There is limited gene flow among isolated populations due to pollination by specialized bees that move short distances.[15] This species is self compatible, but relies on pollinators to reproduce and is herkogamous.[7] H. cumulicola was observed at the Archbold Biological Station to be pollinated by long-tongued bees from the Apidae family (Bombus impatiens) and sweat bees from the Halictidae family (Augochloropsis sumptuosa, Lasioglossum miniatulus and L. nymphalis).[16] There is significantly lower seed set in self pollinated flowers than in far outcrossed flowers.[7]

Conservation, cultivation, and restoration

Urbanization and agriculture have resulted in habitat loss, fragmentation and fire suppression on the Lake Wales Ridge.[2] Fire suppression results in an accumulation of litter, lichen, and dominate shrubs, limiting the ideal conditions for H. cumulicola fecundity.[1]

Cultural use

Photo Gallery

References and notes

Hawkes, C. V. (2004). "Effects of Biological Soil Crusts on Seed Germination of Four Endangered Herbs in a Xeric Florida Shrubland during Drought." Plant Ecology 170(1): 121-134.

Judd, W.S. 1980. Status report on Hypericum cumulicola. U.S. Fish and Wildlife Service; Jacksonville, Florida.

Oakley, Christopher G., and Editor: Susan J. Mazer. “The Influence of Natural Variation in Population Size on Ecological and Quantitative Genetics of the Endangered Endemic Planthypericum Cumulicola”. International Journal of Plant Sciences 176.1 (2015): 11–19.

Stephens, Elizabeth L., Luz Castro-Morales, and Pedro F. Quintana-Ascencio. “Post-dispersal Seed Predation, Germination, and Seedling Survival of Five Rare Florida Scrub Species in Intact and Degraded Habitats”. The American Midland Naturalist 167.2 (2012): 223–239.

  1. 1.0 1.1 1.2 [[1]] Florida Natural Areas Inventory Accessed: January 4, 2016
  2. 2.0 2.1 2.2 2.3 2.4 [[2]] Center for Plant Conservation Accessed: January 4, 2016
  3. 3.0 3.1 3.2 3.3 3.4 3.5 [[3]]Accessed: January 4, 2016
  4. Radford, Albert E., Harry E. Ahles, and C. Ritchie Bell. Manual of the Vascular Flora of the Carolinas. 1964, 1968. The University of North Carolina Press. 709. Print.
  5. 5.0 5.1 Florida State University Robert K. Godfrey Herbarium database. URL: http://herbarium.bio.fsu.edu. Last accessed: October 2015. Collectors: W.P. Adams , Beverly Judd, Walter S. Judd, O. Lakela, James D. Ray Jr., D.B. Ward. States and Counties: Florida: Highlands, Polk. Compiled by Tall Timbers Research Station and Land Conservancy.
  6. Nelson, G. PanFlora: Plant data for the eastern United States with emphasis on the Southeastern Coastal Plains, Florida, and the Florida Panhandle. www.gilnelson.com/PanFlora/ Accessed: 19 MAY 2021
  7. 7.0 7.1 7.2 Trager, Matthew D. et al.. “Outcrossing Effects on the Reproductive Performance of Hypericum Cumulicola, an Endangered Florida Scrub Endemic”. Journal of the Torrey Botanical Society132.2 (2005): 204–213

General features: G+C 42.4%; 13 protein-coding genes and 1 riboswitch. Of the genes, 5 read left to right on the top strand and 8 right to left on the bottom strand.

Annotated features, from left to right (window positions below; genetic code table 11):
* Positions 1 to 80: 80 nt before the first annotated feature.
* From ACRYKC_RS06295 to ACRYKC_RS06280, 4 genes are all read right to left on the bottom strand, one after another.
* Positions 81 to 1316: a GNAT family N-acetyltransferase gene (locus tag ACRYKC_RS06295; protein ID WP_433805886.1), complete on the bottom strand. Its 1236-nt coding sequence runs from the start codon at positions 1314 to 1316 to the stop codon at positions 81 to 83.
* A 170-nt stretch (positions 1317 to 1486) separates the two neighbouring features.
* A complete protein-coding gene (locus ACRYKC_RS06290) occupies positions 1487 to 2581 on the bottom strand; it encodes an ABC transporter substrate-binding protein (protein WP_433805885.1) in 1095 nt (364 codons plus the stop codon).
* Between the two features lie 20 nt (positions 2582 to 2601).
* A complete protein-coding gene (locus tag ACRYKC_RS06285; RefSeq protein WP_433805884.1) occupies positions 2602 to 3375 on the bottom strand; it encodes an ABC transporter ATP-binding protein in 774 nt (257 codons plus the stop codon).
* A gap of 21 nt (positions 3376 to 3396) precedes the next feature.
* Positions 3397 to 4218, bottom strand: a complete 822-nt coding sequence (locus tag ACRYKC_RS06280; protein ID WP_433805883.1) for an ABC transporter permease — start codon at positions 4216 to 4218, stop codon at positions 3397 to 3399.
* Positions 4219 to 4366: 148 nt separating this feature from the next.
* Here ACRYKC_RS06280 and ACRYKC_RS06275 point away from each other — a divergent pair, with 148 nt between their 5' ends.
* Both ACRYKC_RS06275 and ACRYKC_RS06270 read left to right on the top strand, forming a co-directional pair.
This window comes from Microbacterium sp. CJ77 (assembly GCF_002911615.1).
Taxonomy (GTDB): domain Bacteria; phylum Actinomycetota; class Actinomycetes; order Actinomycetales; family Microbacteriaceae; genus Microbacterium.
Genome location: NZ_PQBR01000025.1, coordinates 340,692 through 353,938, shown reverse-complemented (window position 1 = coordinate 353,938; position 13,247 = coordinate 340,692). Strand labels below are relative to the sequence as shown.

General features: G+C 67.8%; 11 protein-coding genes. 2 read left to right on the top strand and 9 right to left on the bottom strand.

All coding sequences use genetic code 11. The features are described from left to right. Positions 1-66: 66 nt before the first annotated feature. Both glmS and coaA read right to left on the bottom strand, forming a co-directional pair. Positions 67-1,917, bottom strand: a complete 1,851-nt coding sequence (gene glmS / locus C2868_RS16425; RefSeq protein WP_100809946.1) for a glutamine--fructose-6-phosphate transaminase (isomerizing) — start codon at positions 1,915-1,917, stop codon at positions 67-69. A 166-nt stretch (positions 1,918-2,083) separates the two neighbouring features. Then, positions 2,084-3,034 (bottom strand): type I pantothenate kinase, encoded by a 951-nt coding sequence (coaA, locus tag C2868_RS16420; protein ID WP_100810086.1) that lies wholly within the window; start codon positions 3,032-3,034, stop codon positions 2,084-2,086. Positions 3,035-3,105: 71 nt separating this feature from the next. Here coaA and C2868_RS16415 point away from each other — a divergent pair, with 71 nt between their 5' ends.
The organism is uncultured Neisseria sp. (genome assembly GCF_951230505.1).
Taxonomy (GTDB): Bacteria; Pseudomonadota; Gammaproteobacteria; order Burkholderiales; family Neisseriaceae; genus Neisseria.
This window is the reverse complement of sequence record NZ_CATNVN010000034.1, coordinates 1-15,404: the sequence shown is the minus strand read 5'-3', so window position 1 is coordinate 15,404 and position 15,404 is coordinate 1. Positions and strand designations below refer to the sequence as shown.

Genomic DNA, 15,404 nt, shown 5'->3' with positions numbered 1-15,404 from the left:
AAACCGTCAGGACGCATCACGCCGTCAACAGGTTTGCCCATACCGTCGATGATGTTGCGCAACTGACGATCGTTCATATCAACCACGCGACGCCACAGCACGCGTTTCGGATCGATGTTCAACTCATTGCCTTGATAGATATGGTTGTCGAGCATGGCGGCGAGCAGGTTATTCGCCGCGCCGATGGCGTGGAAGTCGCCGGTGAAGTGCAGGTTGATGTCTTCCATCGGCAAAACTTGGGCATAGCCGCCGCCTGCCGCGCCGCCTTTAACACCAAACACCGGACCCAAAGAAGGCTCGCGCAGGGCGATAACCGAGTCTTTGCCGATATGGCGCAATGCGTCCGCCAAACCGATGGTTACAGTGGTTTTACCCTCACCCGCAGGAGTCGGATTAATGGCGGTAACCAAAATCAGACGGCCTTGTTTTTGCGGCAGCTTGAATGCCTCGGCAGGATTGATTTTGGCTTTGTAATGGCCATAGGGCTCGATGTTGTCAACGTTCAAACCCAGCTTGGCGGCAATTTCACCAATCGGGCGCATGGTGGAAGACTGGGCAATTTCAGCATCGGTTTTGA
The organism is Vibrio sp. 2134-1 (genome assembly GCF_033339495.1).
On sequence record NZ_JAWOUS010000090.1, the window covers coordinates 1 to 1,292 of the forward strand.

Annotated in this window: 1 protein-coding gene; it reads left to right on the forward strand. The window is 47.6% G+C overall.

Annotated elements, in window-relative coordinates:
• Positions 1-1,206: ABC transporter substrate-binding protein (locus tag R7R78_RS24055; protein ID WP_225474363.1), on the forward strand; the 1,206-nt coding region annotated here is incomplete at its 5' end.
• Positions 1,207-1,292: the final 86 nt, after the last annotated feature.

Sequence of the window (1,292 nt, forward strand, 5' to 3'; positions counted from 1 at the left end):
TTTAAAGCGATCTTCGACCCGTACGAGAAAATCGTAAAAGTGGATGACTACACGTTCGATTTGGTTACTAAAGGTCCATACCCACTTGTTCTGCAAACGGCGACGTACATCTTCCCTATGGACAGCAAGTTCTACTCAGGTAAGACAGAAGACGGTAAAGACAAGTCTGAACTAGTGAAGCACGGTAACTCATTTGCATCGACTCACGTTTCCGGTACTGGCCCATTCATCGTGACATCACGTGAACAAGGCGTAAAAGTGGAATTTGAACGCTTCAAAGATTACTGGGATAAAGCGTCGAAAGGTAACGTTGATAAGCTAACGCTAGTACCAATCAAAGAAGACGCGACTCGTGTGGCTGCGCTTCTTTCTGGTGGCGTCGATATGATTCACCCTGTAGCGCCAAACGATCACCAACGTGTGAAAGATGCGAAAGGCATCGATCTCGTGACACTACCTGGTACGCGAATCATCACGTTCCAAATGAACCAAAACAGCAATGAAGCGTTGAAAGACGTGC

8. Evans, M.E.K., E.S. Menges and D.R. Gordon. 2003. Reproductive biology of three sympatric plants endemic to Florida scrub. Biol. Conserv. 111: 235-246.
  9. Quintana-Ascencio, Pedro F., Rebecca W. Dolan, and Eric S. Menges. “Hypericum Cumulicola Demography in Unoccupied and Occupied Florida Scrub Patches with Different Time-since-fire”.Journal of Ecology 86.4 (1998): 640–651.
  10. Quintana-Ascencio, P. R. and E. S. Menges (2000). "Competitive Abilities of Three Narrowly Endemic Plant Species in Experimental Neighborhoods along a Fire Gradient." American Journal of Botany 87(5): 690-699.
  11. Navarra, J. J. and P. F. Quintana-Ascencio 2012. Spatial pattern and composition of the Florida scrub seed bank and vegetation along an anthropegenic disturbance gradient. Applied Vegetation Science 15:349-358.
  12. Hewitt, R. E. and E. S. Menges (2008). "Allelopathic Effects of Ceratiola ericoides (Empetraceae) on Germination and Survival of Six Florida Scrub Species." Plant Ecology 198(1): 47-59.
  13. Quintana-Ascencio, Pedro Francisco, Eric S. Menges, and Carl W. Weekley. “A Fire-explicit Population Viability Analysis of Hypericum Cumulicola in Florida Rosemary Scrub”. Conservation Biology 17.2 (2003): 433–449
  14. Quintana-Ascencio, Pedro F., and Marina Morales-Hernández. “Fire-mediated Effects of Shrubs, Lichens and Herbs on the Demography of Hypericum Cumulicola in Patchy Florida Scrub”.Oecologia 112.2 (1997): 263–271.
  15. Menges, E. S., R. W. Dolan, et al. (2001). "Comparative Genetics of Seven Plants Endemic to Florida's Lake Wales Ridge." Castanea 66(1/2): 98-114.
  16. Deyrup, M.A. and N.D. 2015. Database of observations of Hymenoptera visitations to flowers of plants on Archbold Biological Station, Florida, USA.